The Future Of Card Collecting

Before we get into the post, I want to make an announcement/request.


If you have something we’ve talked about, leave a comment or email me before sending it but, barring some sabotage, I will be closing on a house this Thursday.  I’ll get into that more another time.  For now, I just wanted to halt the incoming.

Back to our regularly scheduled programming.

Recently my new job sent me away to a conference in New Orleans.  I may have been a few weeks too late for the Super Bowl, but the conference housed just as many, if not more, people.  In fact, the convention center stated it is the size of 17 football fields.  And I had to walk the length of it several times a day.

The conference is all about information technology in the healthcare arena.  My current job has me dealing in what’s known as “Big Data,” so we kind of fit right in.

The week was filled with seminars and education sessions covering a vast array of topics.  At any given time, there were two or three different sessions that I could have listened to and another 15 or so that fit other people’s needs.  Even though I wasn’t able to hear anywhere close to everything, I still came away with some important general concepts (and a couple not so important observations).

1) Petabytes are where it’s at.  I scoff at your puny TB hard drives.  You think that will be sufficient to house your data in a couple years?  Okay, yes. On a personal level, that shouldn’t be a problem at all for a while.  But in terms of data storage and analysis for businesses it’s all PB all the time.

2) Taking pictures of powerpoint slides with your iPad is the new note taking.  I rocked it old school with a pad and pen, but that’s because I know I learn better if I write it down.  It may not be as easy to immediately share, but I also know all the slides are available for download free after the fact, so it seemed like a highly pointless exercise.  I think half the people were showing off iPads (not going to work when nearly everyone in the building has one too) and the other half were doing it because they saw someone else do it.

3) For the more important things.  Patient access to data is going to be a bigger thing.  The general consensus is that it should be easier for us to get access to our records and know what’s going on in our files and charts, even if we don’t understand them.  Oh, and also be able to transfer that information to other clinics, hospitals, etc.  That latter part is going to be a big hurdle, but most seem to be on board with finding a way to work that out.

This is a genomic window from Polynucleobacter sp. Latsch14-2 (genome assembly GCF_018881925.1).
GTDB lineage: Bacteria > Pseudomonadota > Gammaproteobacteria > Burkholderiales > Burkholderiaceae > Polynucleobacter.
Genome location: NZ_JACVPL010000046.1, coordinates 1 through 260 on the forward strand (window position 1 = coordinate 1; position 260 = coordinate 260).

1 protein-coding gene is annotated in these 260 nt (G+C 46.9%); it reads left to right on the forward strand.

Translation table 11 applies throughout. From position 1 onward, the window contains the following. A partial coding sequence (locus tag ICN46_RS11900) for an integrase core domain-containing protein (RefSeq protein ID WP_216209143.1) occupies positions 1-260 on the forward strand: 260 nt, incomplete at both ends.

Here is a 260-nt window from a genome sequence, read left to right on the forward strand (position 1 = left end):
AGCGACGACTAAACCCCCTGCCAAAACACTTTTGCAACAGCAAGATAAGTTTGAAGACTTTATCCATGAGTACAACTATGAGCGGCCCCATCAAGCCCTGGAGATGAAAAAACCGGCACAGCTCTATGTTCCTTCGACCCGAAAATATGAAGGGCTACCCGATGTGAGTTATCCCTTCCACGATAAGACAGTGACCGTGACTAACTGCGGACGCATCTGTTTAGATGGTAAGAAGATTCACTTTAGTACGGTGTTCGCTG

4) We’re on the cusp of a medical revolution thanks to technology.  Let me delve into this more away from the bullet points.

You know those commercials where little Billy gets to go to school thanks to some moving robot screen on wheels?  Yeah, those may serve some purpose, but they already know that those things are not the future of medicine.  Also, let the damn kid have some time off!  He’s sick for crying out loud!

What is the future of medicine is those note taking devices.  The iPads and smart phones.  You may know this already, but they have apps and plug in devices that will allow you to test your blood sugar if you’re diabetic.  They can monitor all your vitals with a smart phone.  That data could potentially be sent to your doctor immediately, too.  Have a weird mark on your skin?  Take a picture and the app will tell you if you need to consult a physician.  Young graduates are being given plug-ins to replace the stethoscope.  Now they can actually take video of your heart beat instead of listening to it.  They can see if something looks off or irregular instead of just guessing.

They have RFID chips that they can insert into pills to make sure a patient is taking their medicine correctly, or at all.  It sends an alert when it hits the stomach acid.  There are implants that are half the size of a grain of sand that can be put into your bloodstream that can act like a check engine light for your body.  It can sense clogging of arteries or other problems and email you to let you know to see a doctor.

Genome mapping is going to help eliminate a lot of wasted time and money by only taking the medical tests you actually need.  That should help reduce some bills and insurance policies down the road.

I could go on for quite some time, but you get the idea.  Technology is evolving rapidly.  The medical field is admittedly farther behind than they should be, but there’s a lot of really cool stuff that is extremely encouraging.

So why, with all the technological improvements in the world in myriad fields and industries, does this…

pack pulled, just not by me

…have to be numbered like this….

I think I need a doctor after seeing this

Great placement, too.  Certainly wouldn’t want to be consistent with series 1 & 2.  Perhaps that’s what qualifies for progress these days.

A big thanks to My Cardboard Mistress for the great, albeit non-foil-stamped, card.  I guess the future of card collecting is still in the future.

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